On Tuesday 30th April, Philip Bowring gave a presentation to the Australian Institute of International Affairs NSW at the Glover Cottages in which he discussed his new book “Empire of the Winds: The Global Role of Asia’s Great Archipelago.” Philip is a British journalist who has been based in Asia since 1973. He has written and reported extensively on Asian financial and political issues during a prolific career with the likes of the Financial Times, the International Herald Tribune, the South China Morning Post, the Wall Street Journal and the Far Eastern Economic Review. He is an alumina and Fellow Commoner of Cambridge University.
“Empire of the Winds” is an ambitious project in which Philip has sought to synthesise the culture, language, archaeology, religion and economics of Nusantaria into a cogent piece of historical literature. His motivation for writing “Empire of the Winds” came from his view that the region of Nusantaria has been historically underappreciated and accordingly, is lacking in a prescribed identity. According to Philip, this is at least in part a result of the absence of extensive historical literature relating to the region.
Philip coined the term “Nusantaria” – adapting it from the already-existing modern Indonesian and Malaysian term “Nusantara”, which translates to archipelago – to describe “Maritime Southeast Asia”, the world’s largest archipelago. The book’s fundamental contribution to the historical literature is to present Nusantaria as region with an identifiable singular identity.
His research extends back 15,000 years, when an ice melting event at the end of the last Ice Age created a series of islands that encompass the region referred to in this book as Nusantaria. It is to this juncture that Philip traces the origins of what he argues to be the collective Nusantarian identity, as it coincides with the Austronesian expansion. Although today Nusantaria is fractured by state boundaries, languages and cultures, the region maintains a common original language and culture.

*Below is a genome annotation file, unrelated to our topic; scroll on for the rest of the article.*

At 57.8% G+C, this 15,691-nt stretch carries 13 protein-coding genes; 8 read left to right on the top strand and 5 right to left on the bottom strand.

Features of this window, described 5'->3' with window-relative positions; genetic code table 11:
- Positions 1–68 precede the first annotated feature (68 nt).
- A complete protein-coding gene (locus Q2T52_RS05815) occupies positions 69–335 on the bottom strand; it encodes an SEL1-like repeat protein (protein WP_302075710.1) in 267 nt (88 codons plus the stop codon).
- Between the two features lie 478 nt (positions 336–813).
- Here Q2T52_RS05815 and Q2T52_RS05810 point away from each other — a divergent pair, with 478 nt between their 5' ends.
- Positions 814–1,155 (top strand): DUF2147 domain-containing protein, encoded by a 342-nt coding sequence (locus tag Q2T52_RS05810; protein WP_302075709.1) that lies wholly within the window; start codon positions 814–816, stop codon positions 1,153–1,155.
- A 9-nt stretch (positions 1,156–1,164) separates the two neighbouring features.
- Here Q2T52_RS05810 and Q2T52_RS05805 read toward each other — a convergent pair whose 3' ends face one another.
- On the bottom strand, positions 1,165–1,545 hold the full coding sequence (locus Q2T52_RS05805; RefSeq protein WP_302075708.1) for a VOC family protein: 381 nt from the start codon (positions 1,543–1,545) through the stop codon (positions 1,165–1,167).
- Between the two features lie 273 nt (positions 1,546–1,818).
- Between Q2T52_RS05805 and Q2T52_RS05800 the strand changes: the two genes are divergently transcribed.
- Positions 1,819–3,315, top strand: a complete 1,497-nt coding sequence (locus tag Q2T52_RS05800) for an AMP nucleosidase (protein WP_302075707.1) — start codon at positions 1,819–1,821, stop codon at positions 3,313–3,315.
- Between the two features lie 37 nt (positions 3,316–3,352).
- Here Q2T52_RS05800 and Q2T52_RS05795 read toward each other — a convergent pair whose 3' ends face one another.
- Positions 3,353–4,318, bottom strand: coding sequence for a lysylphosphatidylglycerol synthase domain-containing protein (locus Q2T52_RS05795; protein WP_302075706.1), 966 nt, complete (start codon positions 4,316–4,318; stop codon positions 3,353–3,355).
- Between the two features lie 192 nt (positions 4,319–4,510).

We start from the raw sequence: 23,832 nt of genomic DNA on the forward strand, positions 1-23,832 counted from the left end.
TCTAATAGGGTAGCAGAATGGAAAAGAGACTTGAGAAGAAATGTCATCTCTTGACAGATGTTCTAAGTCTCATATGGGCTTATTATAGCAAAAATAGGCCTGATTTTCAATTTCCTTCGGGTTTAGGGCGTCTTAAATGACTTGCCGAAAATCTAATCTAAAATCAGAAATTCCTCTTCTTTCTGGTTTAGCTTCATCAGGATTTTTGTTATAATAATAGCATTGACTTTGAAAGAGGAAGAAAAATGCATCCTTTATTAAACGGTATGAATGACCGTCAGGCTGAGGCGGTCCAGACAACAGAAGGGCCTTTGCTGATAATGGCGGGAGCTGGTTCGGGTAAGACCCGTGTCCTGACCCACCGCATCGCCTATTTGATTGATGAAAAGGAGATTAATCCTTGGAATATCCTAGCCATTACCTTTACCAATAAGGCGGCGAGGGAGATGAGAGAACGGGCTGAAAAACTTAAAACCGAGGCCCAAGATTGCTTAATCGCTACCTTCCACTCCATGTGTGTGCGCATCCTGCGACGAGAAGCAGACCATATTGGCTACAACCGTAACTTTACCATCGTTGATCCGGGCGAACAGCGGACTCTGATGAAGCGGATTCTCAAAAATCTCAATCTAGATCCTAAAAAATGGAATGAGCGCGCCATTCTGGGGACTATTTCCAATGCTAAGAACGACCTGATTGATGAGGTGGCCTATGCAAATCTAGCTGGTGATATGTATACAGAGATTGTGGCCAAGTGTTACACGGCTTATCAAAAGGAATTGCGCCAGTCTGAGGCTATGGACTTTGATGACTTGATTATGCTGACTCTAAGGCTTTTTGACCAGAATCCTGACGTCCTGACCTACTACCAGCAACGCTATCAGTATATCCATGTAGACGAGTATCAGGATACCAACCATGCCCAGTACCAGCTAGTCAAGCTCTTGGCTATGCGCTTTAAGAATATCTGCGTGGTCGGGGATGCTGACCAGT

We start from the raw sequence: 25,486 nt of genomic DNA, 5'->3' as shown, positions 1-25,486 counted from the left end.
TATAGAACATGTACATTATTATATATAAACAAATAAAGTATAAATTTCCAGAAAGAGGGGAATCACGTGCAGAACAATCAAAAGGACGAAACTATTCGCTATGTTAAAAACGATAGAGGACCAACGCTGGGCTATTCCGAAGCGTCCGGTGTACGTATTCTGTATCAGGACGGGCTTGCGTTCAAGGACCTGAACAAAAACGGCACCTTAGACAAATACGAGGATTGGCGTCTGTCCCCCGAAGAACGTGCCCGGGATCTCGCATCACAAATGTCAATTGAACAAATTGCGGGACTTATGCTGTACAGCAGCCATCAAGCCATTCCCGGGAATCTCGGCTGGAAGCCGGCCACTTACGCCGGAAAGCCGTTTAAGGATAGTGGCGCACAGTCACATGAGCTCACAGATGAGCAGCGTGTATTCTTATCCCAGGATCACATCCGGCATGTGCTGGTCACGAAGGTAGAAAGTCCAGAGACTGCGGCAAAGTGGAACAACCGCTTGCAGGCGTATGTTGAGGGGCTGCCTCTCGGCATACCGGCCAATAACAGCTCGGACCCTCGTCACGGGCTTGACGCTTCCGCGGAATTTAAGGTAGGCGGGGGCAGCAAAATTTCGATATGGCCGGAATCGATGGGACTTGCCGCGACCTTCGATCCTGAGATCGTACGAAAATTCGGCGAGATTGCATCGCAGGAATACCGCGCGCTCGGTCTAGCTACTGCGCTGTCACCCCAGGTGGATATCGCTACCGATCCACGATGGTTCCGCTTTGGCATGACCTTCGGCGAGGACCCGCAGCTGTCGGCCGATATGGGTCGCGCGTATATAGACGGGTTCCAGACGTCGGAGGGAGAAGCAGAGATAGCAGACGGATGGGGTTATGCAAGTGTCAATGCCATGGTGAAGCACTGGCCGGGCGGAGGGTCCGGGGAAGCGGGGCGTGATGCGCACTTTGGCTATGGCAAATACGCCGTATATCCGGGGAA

Nusantaria is a region with a vastly underappreciated history of maritime trade. The waters of this region link East Asia to India, Europe, Africa and the Middle East; and thus the region is geographically inclined towards sea trade. Philip affirmed to the audience that prior to the arrival of the Europeans, it was the region of Nusantaria, rather than China, that dominated Asian sea commerce. To convey the enormity of the Nusantarian sea trade, Philip noted that the Portuguese – often regarded as one of the world’s great maritime powers – were in awe of the unmatched size of the ships of Nusantaria, which could exceed 100 metres in length. This above all reflects that the peoples of Nusantaria were masters of their trade.
In sum, “Empire of the Winds” is a remarkable piece of work that provides a new and important narrative about world’s largest archipelago. AIIA NSW was privileged to hear a presentation on a topic and region that is finally receiving the scholarly attention it deserves.
Report by Kevin Fine
AIIA NSW intern
From left to right: AIIA NSW president, Ian Lincoln, Philip Bowring and AIIA NSW intern, Kevin Fine